Historic Detroit

Pleasure

The steamer Pleasure was part of the fleet of the Detroit, Belle Isle & Windsor Ferry Co., which took shuttled passengers between those locations.

The vessel was launched May 30, 1894, at West Bay City, Mich., at the Wheeler & Co. Shipyard. She would be designed in the drafting offices at Wheeler, but based on naval architectural master Frank E. Kirby’s Promise of 1892.

She was the first ferry on the Detroit River capable of carrying 3,000 passengers at once across three decks. She was 140 feet long and 39.5 feet across.

The Pleasure entered service on June 15, 1894, making an excursion trip. Such excursion steamers were very popular during the summer, making day trips to places like Tashmoo Park and Boblo Island. Some of the more famous excursion steamers plying the Detroit waters included the Boblo boats Columbia and Ste. Claire and the Tashmoo.

The company boasted in news releases about the Pleasure’s interior of polished birch and plate-glass windows.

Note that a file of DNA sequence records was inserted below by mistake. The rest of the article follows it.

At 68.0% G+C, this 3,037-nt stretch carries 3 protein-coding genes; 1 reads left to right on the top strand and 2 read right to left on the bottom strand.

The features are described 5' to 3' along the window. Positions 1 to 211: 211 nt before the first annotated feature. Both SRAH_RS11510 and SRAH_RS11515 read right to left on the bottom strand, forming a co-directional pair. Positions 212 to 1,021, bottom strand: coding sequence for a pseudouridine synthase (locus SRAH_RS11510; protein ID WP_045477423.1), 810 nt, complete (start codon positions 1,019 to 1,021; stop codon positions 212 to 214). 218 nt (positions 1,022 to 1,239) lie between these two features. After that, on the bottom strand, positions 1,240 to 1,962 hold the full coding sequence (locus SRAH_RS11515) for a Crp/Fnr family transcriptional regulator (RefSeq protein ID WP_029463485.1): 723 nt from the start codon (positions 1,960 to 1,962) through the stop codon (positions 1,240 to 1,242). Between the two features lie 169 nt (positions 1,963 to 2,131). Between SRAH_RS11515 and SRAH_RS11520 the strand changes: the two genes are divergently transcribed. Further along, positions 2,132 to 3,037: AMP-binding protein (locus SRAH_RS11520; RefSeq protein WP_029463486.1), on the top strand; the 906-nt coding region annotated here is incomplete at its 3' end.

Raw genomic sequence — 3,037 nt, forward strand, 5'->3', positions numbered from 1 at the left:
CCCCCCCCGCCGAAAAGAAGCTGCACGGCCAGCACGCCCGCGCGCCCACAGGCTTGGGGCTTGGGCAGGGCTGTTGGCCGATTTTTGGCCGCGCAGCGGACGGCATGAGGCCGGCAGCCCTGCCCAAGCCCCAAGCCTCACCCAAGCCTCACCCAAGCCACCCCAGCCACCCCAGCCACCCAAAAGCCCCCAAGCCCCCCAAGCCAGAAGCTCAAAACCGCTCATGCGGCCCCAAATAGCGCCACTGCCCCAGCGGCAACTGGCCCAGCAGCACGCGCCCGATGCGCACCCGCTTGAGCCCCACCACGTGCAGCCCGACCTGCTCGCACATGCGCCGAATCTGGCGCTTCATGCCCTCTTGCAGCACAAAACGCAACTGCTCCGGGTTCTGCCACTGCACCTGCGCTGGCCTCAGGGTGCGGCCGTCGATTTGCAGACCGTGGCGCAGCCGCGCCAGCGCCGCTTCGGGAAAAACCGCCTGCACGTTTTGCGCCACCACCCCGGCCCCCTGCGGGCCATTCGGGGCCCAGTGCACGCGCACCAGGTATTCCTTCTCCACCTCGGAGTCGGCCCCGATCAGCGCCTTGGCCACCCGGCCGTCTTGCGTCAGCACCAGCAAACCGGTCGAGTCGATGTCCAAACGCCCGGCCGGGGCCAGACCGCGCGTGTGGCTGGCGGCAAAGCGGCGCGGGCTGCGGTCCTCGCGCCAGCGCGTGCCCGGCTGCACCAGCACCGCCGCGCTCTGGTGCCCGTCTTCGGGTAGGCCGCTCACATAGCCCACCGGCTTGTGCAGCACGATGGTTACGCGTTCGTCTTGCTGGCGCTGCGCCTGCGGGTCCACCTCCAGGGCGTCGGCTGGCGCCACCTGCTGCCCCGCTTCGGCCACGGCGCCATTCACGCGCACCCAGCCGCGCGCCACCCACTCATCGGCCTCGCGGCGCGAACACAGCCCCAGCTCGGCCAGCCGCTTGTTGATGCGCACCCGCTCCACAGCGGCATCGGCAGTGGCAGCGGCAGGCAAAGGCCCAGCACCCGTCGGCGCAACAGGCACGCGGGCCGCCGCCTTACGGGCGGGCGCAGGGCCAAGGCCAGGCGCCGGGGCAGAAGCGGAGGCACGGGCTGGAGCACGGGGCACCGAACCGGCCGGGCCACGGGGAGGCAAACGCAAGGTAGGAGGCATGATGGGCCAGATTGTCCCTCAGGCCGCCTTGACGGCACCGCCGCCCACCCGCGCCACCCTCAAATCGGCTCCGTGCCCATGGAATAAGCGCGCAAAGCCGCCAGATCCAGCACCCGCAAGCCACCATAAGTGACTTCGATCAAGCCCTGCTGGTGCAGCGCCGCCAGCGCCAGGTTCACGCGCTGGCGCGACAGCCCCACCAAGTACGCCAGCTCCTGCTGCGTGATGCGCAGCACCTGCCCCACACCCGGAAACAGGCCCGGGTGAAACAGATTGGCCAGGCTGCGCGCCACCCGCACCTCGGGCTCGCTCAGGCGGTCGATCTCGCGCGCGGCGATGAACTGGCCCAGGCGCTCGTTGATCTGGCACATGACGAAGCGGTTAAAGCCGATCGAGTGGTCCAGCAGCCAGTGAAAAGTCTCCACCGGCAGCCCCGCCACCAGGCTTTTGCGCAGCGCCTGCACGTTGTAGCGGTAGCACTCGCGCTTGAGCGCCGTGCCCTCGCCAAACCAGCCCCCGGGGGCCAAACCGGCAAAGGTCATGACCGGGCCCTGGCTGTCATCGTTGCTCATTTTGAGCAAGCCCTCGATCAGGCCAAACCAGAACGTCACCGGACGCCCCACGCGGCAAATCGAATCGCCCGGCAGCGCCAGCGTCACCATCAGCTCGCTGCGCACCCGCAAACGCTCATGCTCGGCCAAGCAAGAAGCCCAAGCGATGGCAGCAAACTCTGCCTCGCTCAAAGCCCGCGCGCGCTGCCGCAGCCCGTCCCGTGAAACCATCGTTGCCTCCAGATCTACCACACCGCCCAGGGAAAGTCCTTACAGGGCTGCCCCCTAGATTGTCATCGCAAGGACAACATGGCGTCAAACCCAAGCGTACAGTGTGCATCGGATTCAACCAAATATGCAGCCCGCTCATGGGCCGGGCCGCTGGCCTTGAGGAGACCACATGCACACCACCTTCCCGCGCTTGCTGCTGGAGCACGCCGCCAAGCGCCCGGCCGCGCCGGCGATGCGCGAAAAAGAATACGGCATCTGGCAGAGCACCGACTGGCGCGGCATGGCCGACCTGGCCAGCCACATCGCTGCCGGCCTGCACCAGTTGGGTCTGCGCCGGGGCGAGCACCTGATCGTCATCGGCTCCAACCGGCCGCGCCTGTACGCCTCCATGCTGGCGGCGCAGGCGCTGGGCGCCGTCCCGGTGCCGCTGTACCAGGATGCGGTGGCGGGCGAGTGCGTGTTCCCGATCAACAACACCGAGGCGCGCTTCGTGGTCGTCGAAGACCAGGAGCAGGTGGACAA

She was added to the company’s fleet to help carry passengers from downtown Detroit to Belle Isle. In an era without cars, a steamship was the fastest way to go. However, she would spend much of her career ferrying folks the half mile between Detroit and Windsor, Ontario. The ferry company boasted of 10-minute service across the Detroit River.

She was intended by the ferry company mostly as an excursion vessel, but certainly served the cross-river ferry carrying vehicles and was eventually converted to an auto ferry in 1928, her main deck cleared of all its cabins.

But between the rise of the automobile and construction of the Belle Isle bridges, then the Detroit-Windsor International Tunnel and Ambassador Bridge, the ferry company soon found itself bleeding customers.

The ferry company retired Pleasure from service in 1929, only a year after its conversion to a car ferry. At some point in the 1930s, she was sold to Nicholson Terminal & Dock Co. and spent some time in its slip before being dismantled there in 1940. Her life was not especially short for a wooden-hulled vessel, although the bridge and tunnel certainly didn’t help matters.

The ferry company itself folded in 1942.